CNN Analysts Hype Hillary 'Very Correctly' Ripping GOP's 'Poor Ideas'

Two CNN analysts praised Hillary Clinton on Wednesday, moments after the Democratic presidential candidate finished a speech on national security at Stanford University. Peter Bergen touted Clinton's "sustained attack on a lot of rather poor ideas that the Republican candidates have come out with about how to deal with terrorism — whether it's building walls — I think Hillary Clinton very correctly said...how does that keep the Internet out?" Juliette Kayyem underlined how the former New York senator "got into their [Republicans'] lane, which is really important, because Democrats are often viewed as not serious about security." [video below]

CNN Newsroom anchor Brooke Baldwin turned to Bergen and Kayyem, who once worked as assistant homeland security secretary in the Obama administration, for their take on Mrs. Clinton's speech. Bergen immediately gave his "poor ideas" phrase about the GOP presidential candidates, and zeroed in on Donald Trump's recent criticism of NATO and Ted Cruz's idea about monitoring Muslim neighborhoods for radicalism.

The analyst later added that Clinton's speech was a "well-executed indictment of a lot of the ideas that are being...set forth by both Donald Trump and Senator Cruz and other Republican candidates."

Baldwin then turned to Kayyem, who played up that the former secretary of state was "throwing shade at Cruz and Trump, as she should. And she did it in the context of not that...we're a good democracy and we're liberal and we don't do these things. She said, it's ineffective as a security measure."

The transcript of the relevant portion of the Bergen/Kayyem segment from the March 23, 2016 edition of CNN Newsroom:

BROOKE BALDWIN: Peter Bergen, what did you make of Secretary [Hillary] Clinton?

PETER BERGEN: Well, I thought that was a sustained attack on a lot of rather poor ideas that the Republican candidates have come out with about how to deal with terrorism — whether it's building walls — I think Hillary Clinton very correctly said — you know, how does that keep the Internet out? After all, if you look at the 60 cases last year, Brooke, which — in the United States, they're all — almost all generated by online content. So, the idea that somehow building a wall would solve the problem — also, she poured a lot of cold water on the idea of turning our back on NATO, saying that that would create — Christmas in the Kremlin is what she said.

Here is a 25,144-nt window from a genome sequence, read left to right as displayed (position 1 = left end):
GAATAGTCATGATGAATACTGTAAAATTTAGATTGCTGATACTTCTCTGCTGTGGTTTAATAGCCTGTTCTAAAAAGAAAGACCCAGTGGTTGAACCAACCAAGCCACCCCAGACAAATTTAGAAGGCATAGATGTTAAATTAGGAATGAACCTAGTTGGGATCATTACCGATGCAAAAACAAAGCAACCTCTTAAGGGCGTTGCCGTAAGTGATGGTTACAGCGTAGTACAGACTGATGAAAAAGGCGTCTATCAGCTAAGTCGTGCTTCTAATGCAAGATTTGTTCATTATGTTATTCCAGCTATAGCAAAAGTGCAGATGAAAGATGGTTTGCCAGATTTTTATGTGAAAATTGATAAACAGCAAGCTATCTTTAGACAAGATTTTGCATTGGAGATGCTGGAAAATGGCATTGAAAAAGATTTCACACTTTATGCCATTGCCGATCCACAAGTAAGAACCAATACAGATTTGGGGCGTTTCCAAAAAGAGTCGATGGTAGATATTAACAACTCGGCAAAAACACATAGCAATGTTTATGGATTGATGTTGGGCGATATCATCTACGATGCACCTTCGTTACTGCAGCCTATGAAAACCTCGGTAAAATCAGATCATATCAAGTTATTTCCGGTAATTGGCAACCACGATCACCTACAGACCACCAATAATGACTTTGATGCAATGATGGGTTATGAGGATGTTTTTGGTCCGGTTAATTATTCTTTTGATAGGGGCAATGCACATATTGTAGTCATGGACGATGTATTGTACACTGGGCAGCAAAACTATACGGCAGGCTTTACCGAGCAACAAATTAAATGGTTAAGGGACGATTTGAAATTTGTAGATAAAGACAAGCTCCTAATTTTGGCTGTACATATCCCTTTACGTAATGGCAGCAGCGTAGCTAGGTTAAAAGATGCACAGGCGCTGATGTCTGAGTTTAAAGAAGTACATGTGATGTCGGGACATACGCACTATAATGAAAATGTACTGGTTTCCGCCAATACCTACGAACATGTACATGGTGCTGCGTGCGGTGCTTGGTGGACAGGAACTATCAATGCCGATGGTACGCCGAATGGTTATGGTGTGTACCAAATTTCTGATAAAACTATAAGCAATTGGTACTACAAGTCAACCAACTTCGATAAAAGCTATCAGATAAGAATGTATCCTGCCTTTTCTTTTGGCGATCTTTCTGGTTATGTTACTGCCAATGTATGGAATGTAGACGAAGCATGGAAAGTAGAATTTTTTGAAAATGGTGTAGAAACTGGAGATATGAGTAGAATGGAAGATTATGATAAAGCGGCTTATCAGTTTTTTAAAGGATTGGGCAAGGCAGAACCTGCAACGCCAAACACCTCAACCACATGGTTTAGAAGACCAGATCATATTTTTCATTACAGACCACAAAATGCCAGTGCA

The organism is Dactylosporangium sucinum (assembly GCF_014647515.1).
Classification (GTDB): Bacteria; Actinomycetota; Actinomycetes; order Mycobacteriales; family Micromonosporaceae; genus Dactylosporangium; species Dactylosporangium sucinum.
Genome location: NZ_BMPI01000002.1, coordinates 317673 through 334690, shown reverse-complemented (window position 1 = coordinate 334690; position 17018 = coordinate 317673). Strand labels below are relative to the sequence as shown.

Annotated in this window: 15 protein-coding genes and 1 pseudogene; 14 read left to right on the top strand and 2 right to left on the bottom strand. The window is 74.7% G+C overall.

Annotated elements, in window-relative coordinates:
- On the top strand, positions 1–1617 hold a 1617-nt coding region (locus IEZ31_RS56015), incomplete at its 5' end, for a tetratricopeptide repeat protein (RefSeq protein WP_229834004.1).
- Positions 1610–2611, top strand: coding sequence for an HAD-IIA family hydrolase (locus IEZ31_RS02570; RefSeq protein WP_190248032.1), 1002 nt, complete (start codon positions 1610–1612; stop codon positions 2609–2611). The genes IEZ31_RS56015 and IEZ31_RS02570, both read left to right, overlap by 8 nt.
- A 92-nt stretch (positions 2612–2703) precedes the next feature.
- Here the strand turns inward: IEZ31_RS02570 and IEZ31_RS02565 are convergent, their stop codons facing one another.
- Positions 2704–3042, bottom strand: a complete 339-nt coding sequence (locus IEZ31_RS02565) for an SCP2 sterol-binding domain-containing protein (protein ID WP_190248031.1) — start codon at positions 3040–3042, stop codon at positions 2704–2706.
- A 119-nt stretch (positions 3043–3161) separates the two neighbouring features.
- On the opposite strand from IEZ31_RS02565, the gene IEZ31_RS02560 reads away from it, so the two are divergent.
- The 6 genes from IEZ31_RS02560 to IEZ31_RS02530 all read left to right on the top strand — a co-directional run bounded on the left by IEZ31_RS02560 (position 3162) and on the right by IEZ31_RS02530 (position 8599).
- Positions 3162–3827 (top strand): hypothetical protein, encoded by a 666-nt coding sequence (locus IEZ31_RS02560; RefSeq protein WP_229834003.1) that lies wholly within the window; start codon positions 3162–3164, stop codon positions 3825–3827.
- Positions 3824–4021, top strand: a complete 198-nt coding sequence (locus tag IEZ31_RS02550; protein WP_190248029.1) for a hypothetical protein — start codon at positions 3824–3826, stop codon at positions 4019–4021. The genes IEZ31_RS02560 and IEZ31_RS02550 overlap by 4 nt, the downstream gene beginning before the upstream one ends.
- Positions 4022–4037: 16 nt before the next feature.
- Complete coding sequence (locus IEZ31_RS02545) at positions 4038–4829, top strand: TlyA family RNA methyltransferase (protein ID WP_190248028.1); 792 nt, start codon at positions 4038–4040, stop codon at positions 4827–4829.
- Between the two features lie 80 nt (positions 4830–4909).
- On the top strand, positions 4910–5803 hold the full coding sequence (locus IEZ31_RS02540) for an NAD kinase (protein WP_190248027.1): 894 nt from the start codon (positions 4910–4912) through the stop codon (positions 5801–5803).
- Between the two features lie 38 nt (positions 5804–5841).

She also pointed out that — you know, patrolling Muslim neighborhoods, as Ted Cruz has suggested, would essentially be unconstitutional amongst — and then, by the way, the NYPD last — had to settle a lawsuit on this very issue in the previous — you know, pre-Bratton administration under Ray Kelly because New York police officers were going into Muslim neighborhoods. And that was deemed, you know, essentially something that wouldn't sustain legal backing of the Constitution.

She also said — you know, carpet-bombing ISIS in Syria and Iraqi cities — which is a Ted Cruz idea — would be — you know, enormously counterproductive. You'd have hundreds of thousands of civilians left dead in the street.

So, I think it was a — you know, well-executed indictment of a lot of the ideas that are being — you know, being set forth by both Donald Trump and Senator Cruz and other Republican candidates. I mean, she also said, for instance, that applying a religious test to Syrian refugees would essentially be un-American. I mean, after all, we've heard Republican candidates saying that we'll take Syrian refugees, but only if they're Christian — you know, a fundamentally un-American idea.

[CNN Graphic: "Clinton Blasts GOP Rivals Over 'Bigotry;' Says 'insulting allies and partners is not a good way' to fight terror; Calls discriminating against Muslims 'wrong, counterproductive, dangerous'"]

BALDWIN: Peter, stay with me. Juliette, you were sitting here and listening to her speech with me — sort of nodding along and taking your notes. What were your take-aways?

JULIETTE KAYYEM, FORMER ASSISTANT HOMELAND SECURITY SECRETARY: So, a couple things, to pick up on what Peter said — so clearly, she was throwing shade at Cruz and Trump, as she should. And she did it in the context of not that — you know, we're a good democracy and we're liberal and we don't do these things. She said, it's ineffective as a security measure. She got — she got into their lane, which is really important, because Democrats are often viewed as not serious about security. So, in my mind, that was a different, sort of, tactic by her, and very important.

Matthew Balan
Matthew Balan
Matthew Balan is a news analyst at Media Research Center